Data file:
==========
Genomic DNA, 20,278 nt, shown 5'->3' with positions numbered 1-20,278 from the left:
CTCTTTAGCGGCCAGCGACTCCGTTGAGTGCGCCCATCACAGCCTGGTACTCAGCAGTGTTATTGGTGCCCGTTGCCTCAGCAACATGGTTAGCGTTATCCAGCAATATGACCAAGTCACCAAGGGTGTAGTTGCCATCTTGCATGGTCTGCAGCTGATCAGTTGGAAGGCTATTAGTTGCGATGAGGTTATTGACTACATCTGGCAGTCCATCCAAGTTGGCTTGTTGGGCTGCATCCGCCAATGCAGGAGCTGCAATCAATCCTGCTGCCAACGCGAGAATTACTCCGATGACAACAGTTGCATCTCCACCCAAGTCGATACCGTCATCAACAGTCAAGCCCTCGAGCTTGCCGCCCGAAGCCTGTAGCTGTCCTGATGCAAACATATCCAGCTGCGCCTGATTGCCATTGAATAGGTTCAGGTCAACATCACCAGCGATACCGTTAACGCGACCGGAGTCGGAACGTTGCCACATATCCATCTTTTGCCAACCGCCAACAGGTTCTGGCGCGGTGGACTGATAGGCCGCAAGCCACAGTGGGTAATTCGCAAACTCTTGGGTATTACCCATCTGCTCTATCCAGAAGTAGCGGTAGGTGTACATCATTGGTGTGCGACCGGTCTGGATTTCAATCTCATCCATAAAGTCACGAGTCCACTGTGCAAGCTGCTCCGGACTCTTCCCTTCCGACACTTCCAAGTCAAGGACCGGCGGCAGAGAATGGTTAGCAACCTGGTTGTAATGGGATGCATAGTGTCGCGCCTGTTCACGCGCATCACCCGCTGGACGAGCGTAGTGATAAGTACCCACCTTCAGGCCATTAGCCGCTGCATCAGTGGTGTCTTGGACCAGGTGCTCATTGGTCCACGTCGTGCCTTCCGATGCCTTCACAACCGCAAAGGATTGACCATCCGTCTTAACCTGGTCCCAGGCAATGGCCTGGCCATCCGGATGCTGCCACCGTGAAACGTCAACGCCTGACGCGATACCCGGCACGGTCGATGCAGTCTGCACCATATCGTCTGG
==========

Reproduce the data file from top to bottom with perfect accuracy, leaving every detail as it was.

Genomic DNA, 20,278 nt, shown 5'->3' with positions numbered 1-20,278 from the left:
CTCTTTAGCGGCCAGCGACTCCGTTGAGTGCGCCCATCACAGCCTGGTACTCAGCAGTGTTATTGGTGCCCGTTGCCTCAGCAACATGGTTAGCGTTATCCAGCAATATGACCAAGTCACCAAGGGTGTAGTTGCCATCTTGCATGGTCTGCAGCTGATCAGTTGGAAGGCTATTAGTTGCGATGAGGTTATTGACTACATCTGGCAGTCCATCCAAGTTGGCTTGTTGGGCTGCATCCGCCAATGCAGGAGCTGCAATCAATCCTGCTGCCAACGCGAGAATTACTCCGATGACAACAGTTGCATCTCCACCCAAGTCGATACCGTCATCAACAGTCAAGCCCTCGAGCTTGCCGCCCGAAGCCTGTAGCTGTCCTGATGCAAACATATCCAGCTGCGCCTGATTGCCATTGAATAGGTTCAGGTCAACATCACCAGCGATACCGTTAACGCGACCGGAGTCGGAACGTTGCCACATATCCATCTTTTGCCAACCGCCAACAGGTTCTGGCGCGGTGGACTGATAGGCCGCAAGCCACAGTGGGTAATTCGCAAACTCTTGGGTATTACCCATCTGCTCTATCCAGAAGTAGCGGTAGGTGTACATCATTGGTGTGCGACCGGTCTGGATTTCAATCTCATCCATAAAGTCACGAGTCCACTGTGCAAGCTGCTCCGGACTCTTCCCTTCCGACACTTCCAAGTCAAGGACCGGCGGCAGAGAATGGTTAGCAACCTGGTTGTAATGGGATGCATAGTGTCGCGCCTGTTCACGCGCATCACCCGCTGGACGAGCGTAGTGATAAGTACCCACCTTCAGGCCATTAGCCGCTGCATCAGTGGTGTCTTGGACCAGGTGCTCATTGGTCCACGTCGTGCCTTCCGATGCCTTCACAACCGCAAAGGATTGACCATCCGTCTTAACCTGGTCCCAGGCAATGGCCTGGCCATCCGGATGCTGCCACCGTGAAACGTCAACGCCTGACGCGATACCCGGCACGGTCGATGCAGTCTGCACCATATCGTCTGG